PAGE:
- Free transfers begin at noon today. (Photo: flickr/mat_the_w)
Today marks the opening of what's called the "Farragut Crossing," which is really no more complicated than the ability to walk from the Farragut West Metro station to the Farragut North Metro station without paying extra money to exit and reenter the Metro system. The two stations are less than a tenth of a mile apart — about two blocks in total — but serve entirely different Metro lines (Farragut North serves Red, Farragut West serves Orange and Blue). What WMATA is introducing makes sense, although I'm not sure how much time it'll really save to walk between stations rather than just change to Red at Metro Center. At least Metro Center will be less crowded, which is likely the ultimate goal. You may have heard about this initiative under its initial name of "the virtual tunnel," which riders immediately reacted against.
And have you heard WMATA's holding a launch event at Farragut West today at noon? No worries if you haven't. The only mention I've seen of the event is an @WMATA tweet from yesterday and as of mid-morning, an e-mail notice announcing that Councilmember and Metro Board Member Muriel Bowser, DDOT directorTerry Bellamy, Metro General Manager and Chief Executive Officer Richard Sarles, and Riders’ Advisory Council member (and Greater Greater Washington founder) David Alpert will be there at 17th and I. Your event invitation in 140 characters:
What a nice, public gesture to celebrate the new feature, right? WMATA will release a press release on the opening a little later today, I imagine, with choice quotes about the convenience of Farragut Crossing and maybe even a sweet photo from the lunchtime gathering.
Seeing the invitation, I began to compare and contrast how the District Department of Transportation rolls out its new features with how WMATA does and the overall differences between the different (and often overlapping) groups of commuters the city and the transit agency deal with throughout a given year.
DDOT is no stranger to these little ceremonies touting their achievements. Remember when that fancy median showed up on Connecticut Avenue south of Dupont Circle? DDOT was there, ribbon in hand, everyone from Mayor Vince Gray to councilmembers to DDOT director Terry Bellamy. When the Circulator crossed over the Anacostia, suddenly you see Council Chairman Kwame Brown, the mayor, and Councilmember Tommy Wells riding the Circulator together to celebrate. A new traffic light in Petworth warranted a ribbon-cutting ceremony with Bellamy and Muriel Bowser earlier this fall. Soon D.C. officials will be back to cut another ribbon near Dupont Circle to honor a different enhanced median.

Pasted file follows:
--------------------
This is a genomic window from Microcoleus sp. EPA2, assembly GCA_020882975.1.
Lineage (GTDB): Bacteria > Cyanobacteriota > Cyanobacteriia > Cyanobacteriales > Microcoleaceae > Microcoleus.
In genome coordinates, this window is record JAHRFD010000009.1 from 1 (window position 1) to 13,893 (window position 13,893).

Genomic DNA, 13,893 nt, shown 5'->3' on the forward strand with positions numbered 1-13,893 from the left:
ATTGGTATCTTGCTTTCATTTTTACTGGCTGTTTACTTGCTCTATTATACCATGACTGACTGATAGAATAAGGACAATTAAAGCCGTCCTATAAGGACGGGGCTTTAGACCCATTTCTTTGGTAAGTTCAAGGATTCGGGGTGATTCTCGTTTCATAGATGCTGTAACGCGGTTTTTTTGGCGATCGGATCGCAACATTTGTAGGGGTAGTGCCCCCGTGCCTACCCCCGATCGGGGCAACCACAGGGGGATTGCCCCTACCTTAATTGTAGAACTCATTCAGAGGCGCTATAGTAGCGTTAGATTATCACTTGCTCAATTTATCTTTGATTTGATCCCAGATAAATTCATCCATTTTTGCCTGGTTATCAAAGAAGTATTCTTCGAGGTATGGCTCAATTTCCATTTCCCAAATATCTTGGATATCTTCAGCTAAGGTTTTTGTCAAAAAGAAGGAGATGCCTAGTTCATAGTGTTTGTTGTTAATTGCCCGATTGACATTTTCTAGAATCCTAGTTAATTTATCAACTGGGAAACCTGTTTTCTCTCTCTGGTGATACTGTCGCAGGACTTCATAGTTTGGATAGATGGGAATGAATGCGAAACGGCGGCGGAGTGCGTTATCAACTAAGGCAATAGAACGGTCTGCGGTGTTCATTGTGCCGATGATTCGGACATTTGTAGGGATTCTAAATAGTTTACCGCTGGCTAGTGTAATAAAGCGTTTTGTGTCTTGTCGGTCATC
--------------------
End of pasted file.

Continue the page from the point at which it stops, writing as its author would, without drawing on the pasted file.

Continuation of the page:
Why does WMATA seem like such a stranger to these back-patting ceremonies? They serve a useful enough function in terms of communicating the efforts. I'd call them corny but the reality is that they usually represent many thousands and sometimes hundreds of thousands and millions of dollars being invested into these projects, and people should very much know about them. The Farragut Crossing, for instance, cost WMATA half a million dollars to develop, according to The Examiner. The mind reels to consider the cost of what the tunnel would have been were it not virtual. These little ceremonies serve as a useful way for organizations to attempt to drive coverage of their achievements rather than their failings. But WMATA, despite its countless meetings, seems to make little time for these types of ceremonies, at least not anywhere near as often as DDOT seems to. They have in the past — with U.S. Secretary Ray LaHood, even, when WMATA got new diesel electric vehicles in 2010 — but there's little I've seen them pushing forward in recent months. Even the new SmarTrip function for uploading money online, largely praised, passed by without any pegged event. Nothing happened to mark the new escalators either. WMATA celebrates its achievements quietly, with press releases, with better communication of upgrades through social media.
I'm not advocating that WMATA should hold more ceremonies, really, because in the end, they're still for show rather than part of the substantive processes behind the achievements. It's all too easy for many to cut ribbons while ignoring the genuine tasks at hand (not that I'd accuse DDOT of that). Metro is, clearly enough, putting a lot of work into their Metro Forward repairs and upgrades, with stations closed just about every weekend. DDOT seems to hold this ceremonies so naturally, though, and I find the difference interesting. WMATA may want to keep riders' expectations of their system relatively low, I suspect, and to parade about over every advance would perhaps seem in poor taste with so much still malfunctioning or inoperable due to repairs. The city oversees a greater number of transportation projects, of course, so I view that as one reason. How people see the two entities is radically different. Metro comes off as one monolithic entity to most commuters, and it's natural for rage to build up against its centralized authority. You see the busted escalators, the jerky rides, the delays, and it's easy to say, "Goddamn, Metro!" The source of anger is clear. Yet I don't think people react the same way when trapped in gridlock or facing construction on the road. The anger is just as present if not more so but it's rarely directed against city officials in such a casual way. People assign blame differently.
People also understand DDOT's projects better. Petworth residents know the value of a new traffic light and understand why it's a good thing. Metro riders don't necessarily understand the value of switches installed in a station closed over the weekend. Would a ceremony really help at all in that case?